DALLAS - Since accepting the invitation to join the Big 12 Conference last October, West Virginia's football program has been forced to tailor its schedule to fit the demands that come with playing nine conference games.
The Mountaineers exited home-and-home series with Florida State and Michigan State that were to be played in succession the next four seasons, mostly because the non-conference chances they could be taking were too risky in front of a Big 12 schedule likely to feature a handful of ranked opponents every season.
Those moves aren't necessarily in line with what new Big 12 Commissioner Bob Bowlsby wants to see his teams doing.
Bowlsby issued something of an edict at the first day of the Big 12 media days Monday, saying the 10-member conference will be as aggressive in scheduling as it will be in all other endeavors.
He believes strength of schedule should and will be a significant factor in the process that selects the four teams to participate in the national championship series that begins in 2014.
"The second two-thirds of the season are terrific, but the first month of the season is not always terrific," Bowlsby said.
"And as we shape what will become the new postseason, one of the things that we have to build into the system is we have to make sure that it's fair, it's transparent, it's understandable, but we also have to do things in terms of how we structure the selection process to make sure that we encourage high-level matchups in the month of September."
WVU's reluctance to overschedule, especially as it gets to know its new opponents and visit all of the campuses in the next two seasons, is understandable. Perhaps the biggest culture shock that comes with being the Big 12's first member with watches set for the Eastern Time Zone and no foe within an 850-mile radius comes from the competition.
In the previous four seasons, WVU played three ranked Big East Conference teams in 28 games - and that accounted for just two schools. There's a chance the Mountaineers will play three ranked teams in a row when they play host to TCU on Nov. 10, visit Oklahoma State on Nov. 17 and host Oklahoma on Nov. 24.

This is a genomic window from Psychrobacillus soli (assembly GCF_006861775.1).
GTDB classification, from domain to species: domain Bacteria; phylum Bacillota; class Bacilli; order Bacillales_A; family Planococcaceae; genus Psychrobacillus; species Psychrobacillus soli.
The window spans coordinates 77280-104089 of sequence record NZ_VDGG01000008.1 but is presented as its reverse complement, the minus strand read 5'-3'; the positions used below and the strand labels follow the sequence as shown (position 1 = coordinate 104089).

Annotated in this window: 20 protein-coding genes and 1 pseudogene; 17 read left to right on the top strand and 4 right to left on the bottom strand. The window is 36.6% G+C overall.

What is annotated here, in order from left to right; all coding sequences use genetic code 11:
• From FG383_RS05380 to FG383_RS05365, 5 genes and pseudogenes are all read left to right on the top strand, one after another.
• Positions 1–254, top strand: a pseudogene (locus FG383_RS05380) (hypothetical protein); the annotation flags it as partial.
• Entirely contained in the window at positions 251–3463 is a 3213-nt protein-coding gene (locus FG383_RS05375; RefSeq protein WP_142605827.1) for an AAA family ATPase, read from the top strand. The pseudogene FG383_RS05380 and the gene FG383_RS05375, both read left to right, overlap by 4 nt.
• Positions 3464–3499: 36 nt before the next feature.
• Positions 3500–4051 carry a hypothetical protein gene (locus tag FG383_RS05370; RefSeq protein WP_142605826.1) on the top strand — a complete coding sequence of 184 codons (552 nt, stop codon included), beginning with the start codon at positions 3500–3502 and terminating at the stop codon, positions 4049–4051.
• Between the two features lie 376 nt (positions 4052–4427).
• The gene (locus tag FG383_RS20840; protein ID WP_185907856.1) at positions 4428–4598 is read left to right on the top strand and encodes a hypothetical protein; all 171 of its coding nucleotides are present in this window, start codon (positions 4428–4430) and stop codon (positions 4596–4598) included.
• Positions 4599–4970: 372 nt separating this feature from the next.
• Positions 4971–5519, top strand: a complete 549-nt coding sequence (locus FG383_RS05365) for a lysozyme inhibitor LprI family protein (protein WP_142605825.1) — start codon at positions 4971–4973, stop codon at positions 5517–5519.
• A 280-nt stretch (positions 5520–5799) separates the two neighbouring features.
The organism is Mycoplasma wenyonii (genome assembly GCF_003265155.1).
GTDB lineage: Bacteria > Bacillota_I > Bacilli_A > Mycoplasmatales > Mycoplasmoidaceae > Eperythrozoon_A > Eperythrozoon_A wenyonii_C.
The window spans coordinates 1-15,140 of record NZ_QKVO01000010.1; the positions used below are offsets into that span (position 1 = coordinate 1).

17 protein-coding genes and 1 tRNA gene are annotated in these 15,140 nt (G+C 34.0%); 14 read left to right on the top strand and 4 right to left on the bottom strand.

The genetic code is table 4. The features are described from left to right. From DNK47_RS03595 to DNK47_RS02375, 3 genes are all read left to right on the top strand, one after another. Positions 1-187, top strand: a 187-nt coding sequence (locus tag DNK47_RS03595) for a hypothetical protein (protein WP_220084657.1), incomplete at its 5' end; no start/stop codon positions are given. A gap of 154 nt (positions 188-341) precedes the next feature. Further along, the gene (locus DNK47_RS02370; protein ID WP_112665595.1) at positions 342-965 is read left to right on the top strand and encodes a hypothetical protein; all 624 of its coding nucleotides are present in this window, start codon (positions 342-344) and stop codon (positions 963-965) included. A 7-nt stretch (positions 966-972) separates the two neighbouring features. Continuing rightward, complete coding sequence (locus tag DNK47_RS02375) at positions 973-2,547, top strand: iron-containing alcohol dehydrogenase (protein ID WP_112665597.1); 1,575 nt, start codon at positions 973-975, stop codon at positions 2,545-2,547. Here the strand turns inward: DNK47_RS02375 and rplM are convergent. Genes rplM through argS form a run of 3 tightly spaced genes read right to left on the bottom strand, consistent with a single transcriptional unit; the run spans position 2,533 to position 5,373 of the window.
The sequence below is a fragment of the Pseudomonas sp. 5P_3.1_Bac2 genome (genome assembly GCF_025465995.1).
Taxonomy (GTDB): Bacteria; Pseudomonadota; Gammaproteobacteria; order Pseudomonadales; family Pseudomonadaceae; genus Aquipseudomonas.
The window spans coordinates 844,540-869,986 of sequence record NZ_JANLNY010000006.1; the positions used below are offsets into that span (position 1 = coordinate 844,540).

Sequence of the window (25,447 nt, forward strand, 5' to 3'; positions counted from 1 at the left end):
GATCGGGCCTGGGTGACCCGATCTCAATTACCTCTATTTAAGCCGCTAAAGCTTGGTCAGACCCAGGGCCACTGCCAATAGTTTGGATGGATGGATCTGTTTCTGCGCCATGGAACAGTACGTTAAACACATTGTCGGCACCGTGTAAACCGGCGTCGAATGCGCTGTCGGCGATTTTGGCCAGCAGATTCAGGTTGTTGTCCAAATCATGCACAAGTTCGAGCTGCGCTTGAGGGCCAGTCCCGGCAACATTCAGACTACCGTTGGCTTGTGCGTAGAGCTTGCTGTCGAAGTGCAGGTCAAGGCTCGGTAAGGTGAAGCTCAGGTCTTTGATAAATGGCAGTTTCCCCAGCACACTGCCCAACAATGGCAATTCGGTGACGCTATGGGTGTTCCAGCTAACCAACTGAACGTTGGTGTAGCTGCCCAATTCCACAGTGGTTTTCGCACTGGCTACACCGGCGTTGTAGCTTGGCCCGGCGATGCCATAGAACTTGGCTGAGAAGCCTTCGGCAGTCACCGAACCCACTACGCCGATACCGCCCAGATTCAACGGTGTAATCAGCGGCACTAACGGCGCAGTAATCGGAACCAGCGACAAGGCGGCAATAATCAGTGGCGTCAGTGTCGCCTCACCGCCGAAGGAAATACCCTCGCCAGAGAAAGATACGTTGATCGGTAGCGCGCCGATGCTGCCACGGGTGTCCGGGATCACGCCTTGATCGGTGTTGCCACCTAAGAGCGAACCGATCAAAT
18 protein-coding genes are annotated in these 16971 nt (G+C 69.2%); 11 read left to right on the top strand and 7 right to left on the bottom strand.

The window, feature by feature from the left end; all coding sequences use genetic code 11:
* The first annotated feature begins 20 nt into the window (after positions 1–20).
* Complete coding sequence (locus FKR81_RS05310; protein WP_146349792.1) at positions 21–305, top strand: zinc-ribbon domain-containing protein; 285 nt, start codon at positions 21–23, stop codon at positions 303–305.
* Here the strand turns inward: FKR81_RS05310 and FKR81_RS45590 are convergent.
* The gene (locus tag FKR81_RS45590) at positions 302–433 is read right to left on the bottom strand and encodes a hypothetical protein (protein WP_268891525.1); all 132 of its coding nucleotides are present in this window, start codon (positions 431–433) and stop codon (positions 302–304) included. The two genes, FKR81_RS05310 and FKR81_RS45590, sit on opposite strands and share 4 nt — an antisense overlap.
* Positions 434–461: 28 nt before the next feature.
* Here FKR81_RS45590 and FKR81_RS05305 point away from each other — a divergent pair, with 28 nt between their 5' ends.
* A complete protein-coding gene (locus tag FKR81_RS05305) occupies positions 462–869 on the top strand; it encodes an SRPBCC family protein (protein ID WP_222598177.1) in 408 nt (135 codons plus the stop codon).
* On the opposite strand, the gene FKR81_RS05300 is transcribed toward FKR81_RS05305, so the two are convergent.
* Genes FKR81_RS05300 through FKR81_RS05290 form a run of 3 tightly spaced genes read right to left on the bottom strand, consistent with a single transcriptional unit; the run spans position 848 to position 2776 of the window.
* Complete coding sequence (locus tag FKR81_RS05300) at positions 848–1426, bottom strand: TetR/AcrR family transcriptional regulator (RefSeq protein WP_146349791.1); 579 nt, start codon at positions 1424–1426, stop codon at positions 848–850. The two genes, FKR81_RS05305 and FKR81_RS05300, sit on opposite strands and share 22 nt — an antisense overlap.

The WVU season may be defined by that stretch, and the Mountaineers certainly will be evaluated at the end by what they do in Big 12 play. Those games will matter more than what happens in the first three games against Marshall on Sept. 1, James Madison on Sept. 15 and Maryland Sept. 22 - unless WVU would lose one of those. That is why teams across the country are softening their non-conference games in anticipation of the playoff.
"Don't mistake what I'm saying," Bowlsby said. "I think September is a part of the season that we use to get teams ready to play the rest of the season, and so playing a steady diet of top-25 teams is not necessarily what any coach wants to do and in most cases is not what's required to get a team ready to play in the conference schedule.
"So that isn't what's going to be encouraged in the context of the postseason playoff. Having said that, putting together a schedule that never takes you off your campus, that doesn't play against intersectional opponents, that doesn't create matchups that are significant for the media and significant in terms of comparison of the best teams around the country, the complete absence of that will also likely be penalized."